About 45.6 percent of Ghana’s population of the 30.07 million are currently in a state of multidimensional poverty, a new report by the Ghana Statistical Service (GSS) has revealed.
According to the Multidimensional Poverty Index (MPI) report, a person is multidimensionally poor if he or she is deprived in at least one third of the weighted indicators. The indicators that contribute most to multidimensional poverty in Ghana are lack of health insurance coverage, undernutrition, school lag and households with members without any educational qualification.
The MPI requires an individual to be deprived in multiple indicators at the same time. The intensity of poverty is 51.7 percent, which means that poor people experience, on average, more than half of the weighted deprivations. The MPI, which is the product of the incidence and intensity of poverty, is 0.236.
From the trend analyses, the Government Statistician, Prof. Kobina Annim indicated that there has been substantial progress in multidimensional poverty reduction.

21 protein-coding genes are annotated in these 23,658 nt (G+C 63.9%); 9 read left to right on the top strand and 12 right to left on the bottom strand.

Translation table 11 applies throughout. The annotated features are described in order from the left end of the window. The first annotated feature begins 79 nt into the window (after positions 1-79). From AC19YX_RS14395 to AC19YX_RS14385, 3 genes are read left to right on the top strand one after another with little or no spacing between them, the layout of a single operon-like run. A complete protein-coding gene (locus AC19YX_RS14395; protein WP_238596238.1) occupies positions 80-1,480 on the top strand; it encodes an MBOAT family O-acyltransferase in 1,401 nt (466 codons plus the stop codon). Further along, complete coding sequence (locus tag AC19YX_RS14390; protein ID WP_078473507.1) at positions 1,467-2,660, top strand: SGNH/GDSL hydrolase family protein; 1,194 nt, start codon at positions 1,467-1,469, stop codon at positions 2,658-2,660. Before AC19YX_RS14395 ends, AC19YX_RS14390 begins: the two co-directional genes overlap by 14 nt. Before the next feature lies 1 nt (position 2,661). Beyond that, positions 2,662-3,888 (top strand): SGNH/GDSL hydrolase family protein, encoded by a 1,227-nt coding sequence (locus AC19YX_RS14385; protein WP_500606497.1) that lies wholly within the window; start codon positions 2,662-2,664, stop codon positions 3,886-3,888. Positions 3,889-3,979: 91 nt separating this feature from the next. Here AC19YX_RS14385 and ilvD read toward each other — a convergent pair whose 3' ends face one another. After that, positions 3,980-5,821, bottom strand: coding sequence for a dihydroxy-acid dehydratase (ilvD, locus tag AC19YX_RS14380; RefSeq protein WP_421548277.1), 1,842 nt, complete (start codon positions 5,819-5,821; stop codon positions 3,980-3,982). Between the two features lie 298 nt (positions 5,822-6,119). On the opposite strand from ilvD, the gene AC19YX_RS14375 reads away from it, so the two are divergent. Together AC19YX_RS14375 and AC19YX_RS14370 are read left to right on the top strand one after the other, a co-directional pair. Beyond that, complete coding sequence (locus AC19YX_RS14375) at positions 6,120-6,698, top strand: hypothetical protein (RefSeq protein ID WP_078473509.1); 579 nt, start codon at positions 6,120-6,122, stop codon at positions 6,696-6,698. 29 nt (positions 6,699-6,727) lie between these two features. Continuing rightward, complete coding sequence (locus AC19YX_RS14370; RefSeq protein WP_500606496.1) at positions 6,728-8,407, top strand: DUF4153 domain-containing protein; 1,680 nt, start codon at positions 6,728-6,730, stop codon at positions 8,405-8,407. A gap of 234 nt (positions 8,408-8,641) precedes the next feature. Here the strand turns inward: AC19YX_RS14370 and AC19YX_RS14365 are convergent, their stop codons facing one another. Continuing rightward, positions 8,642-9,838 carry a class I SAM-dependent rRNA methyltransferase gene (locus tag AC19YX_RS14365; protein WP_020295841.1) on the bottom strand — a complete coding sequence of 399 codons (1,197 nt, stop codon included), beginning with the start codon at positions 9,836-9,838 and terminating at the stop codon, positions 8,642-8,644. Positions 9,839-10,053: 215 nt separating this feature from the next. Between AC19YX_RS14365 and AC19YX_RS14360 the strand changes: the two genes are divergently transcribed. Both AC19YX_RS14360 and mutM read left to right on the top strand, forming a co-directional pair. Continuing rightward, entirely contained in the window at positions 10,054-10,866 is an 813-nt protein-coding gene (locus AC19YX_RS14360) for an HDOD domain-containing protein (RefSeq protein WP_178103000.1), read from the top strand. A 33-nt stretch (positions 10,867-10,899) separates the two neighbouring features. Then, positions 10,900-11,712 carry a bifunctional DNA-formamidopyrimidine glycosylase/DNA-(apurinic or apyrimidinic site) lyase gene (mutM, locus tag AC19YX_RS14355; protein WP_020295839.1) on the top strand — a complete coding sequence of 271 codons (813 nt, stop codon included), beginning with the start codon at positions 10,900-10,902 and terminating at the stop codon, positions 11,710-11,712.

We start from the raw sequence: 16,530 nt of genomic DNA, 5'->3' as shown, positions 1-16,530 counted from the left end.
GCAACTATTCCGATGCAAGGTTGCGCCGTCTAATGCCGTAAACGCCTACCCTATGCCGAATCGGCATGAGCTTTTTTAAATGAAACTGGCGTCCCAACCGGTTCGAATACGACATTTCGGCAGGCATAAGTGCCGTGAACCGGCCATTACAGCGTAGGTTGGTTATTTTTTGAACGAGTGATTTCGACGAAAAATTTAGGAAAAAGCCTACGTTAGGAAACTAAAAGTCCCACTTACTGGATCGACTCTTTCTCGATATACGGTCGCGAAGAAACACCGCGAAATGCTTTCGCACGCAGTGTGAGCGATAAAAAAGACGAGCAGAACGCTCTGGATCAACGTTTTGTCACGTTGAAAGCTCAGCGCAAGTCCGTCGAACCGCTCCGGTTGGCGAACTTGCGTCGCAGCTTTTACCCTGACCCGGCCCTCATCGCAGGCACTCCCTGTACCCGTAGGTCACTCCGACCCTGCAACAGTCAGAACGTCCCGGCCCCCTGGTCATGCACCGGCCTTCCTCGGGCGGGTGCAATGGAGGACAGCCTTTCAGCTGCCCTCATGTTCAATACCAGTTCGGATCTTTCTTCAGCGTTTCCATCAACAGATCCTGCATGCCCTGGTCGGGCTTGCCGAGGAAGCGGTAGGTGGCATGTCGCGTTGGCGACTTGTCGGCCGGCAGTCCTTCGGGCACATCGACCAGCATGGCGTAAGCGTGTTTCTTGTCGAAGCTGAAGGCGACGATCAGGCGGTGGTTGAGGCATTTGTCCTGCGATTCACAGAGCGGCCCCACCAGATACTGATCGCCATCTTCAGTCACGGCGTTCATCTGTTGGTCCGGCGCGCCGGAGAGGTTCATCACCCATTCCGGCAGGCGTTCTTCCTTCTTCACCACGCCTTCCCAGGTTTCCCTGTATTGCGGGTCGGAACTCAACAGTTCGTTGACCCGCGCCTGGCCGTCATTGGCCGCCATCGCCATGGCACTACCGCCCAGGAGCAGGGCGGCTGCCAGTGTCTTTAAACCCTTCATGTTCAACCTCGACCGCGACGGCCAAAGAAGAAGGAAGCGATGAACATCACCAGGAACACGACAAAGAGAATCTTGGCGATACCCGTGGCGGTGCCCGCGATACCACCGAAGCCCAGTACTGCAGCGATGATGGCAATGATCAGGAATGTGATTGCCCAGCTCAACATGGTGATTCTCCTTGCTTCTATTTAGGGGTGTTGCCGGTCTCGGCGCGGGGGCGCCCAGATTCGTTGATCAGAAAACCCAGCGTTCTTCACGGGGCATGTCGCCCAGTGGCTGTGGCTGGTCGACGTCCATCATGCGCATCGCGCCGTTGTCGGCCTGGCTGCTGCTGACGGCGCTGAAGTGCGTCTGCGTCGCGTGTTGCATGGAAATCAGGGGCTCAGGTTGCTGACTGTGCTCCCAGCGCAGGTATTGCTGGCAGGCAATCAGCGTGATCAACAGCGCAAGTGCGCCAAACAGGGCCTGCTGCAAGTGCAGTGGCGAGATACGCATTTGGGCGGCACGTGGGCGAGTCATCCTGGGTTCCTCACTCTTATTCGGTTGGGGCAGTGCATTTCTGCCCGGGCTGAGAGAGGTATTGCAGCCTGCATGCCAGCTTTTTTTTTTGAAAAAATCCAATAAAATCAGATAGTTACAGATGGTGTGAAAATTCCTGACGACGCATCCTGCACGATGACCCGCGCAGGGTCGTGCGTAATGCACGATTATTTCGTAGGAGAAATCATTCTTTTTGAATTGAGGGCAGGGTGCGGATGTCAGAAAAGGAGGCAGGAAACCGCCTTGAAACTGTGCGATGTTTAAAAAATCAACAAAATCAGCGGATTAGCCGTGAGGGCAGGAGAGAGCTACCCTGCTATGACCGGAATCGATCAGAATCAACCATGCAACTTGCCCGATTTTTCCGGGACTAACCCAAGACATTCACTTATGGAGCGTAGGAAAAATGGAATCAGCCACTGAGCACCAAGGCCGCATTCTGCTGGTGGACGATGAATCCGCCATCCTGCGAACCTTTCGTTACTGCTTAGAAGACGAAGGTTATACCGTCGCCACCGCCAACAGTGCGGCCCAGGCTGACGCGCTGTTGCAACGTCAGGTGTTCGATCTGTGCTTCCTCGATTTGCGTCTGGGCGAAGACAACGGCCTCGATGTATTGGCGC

The incidence of multidimensional poverty in Ghana reduced by nine percentage points from 55 percent in 2011 to 46 percent in 2017. The intensity of poverty also reduced from 54.2 percent in 2011 to 51.7 percent in 2017, showing that the improvement is ‘pro-poor’.
The MPI reduced by 0.062 from 0.298 in 2011 to 0.236 in 2017.
“The differences observed in the incidence and intensity of multidimensional poverty are statistically significant, indicating substantial progress in multidimensional poverty reduction over time in the country,” the Government Statistician said.
“We also observed statistically significant progress being made across all of the 12 indicators of multidimensional poverty among the poor except inadequate housing and school attendance,” he added.
Based on the results, Prof. Kobina Annim said, it is paramount that resources are allocated to the Health Sector in terms of health insurance coverage and nutrition, and efforts coordinated to increase school attainment among the populace and reduce the number of school-age children that are not in school and their counterparts who are two or more years behind in school.”
“Complementary policies should also be adopted to reduce the co-occurrence of multidimensional and consumption expenditure poverty in the country. Going forward, the Ghana 2020 Population and Housing Census will engender MPI analyses at the district/municipal and locality levels to inform specific and efficient allocation of resources,” Prof. Annim recommended.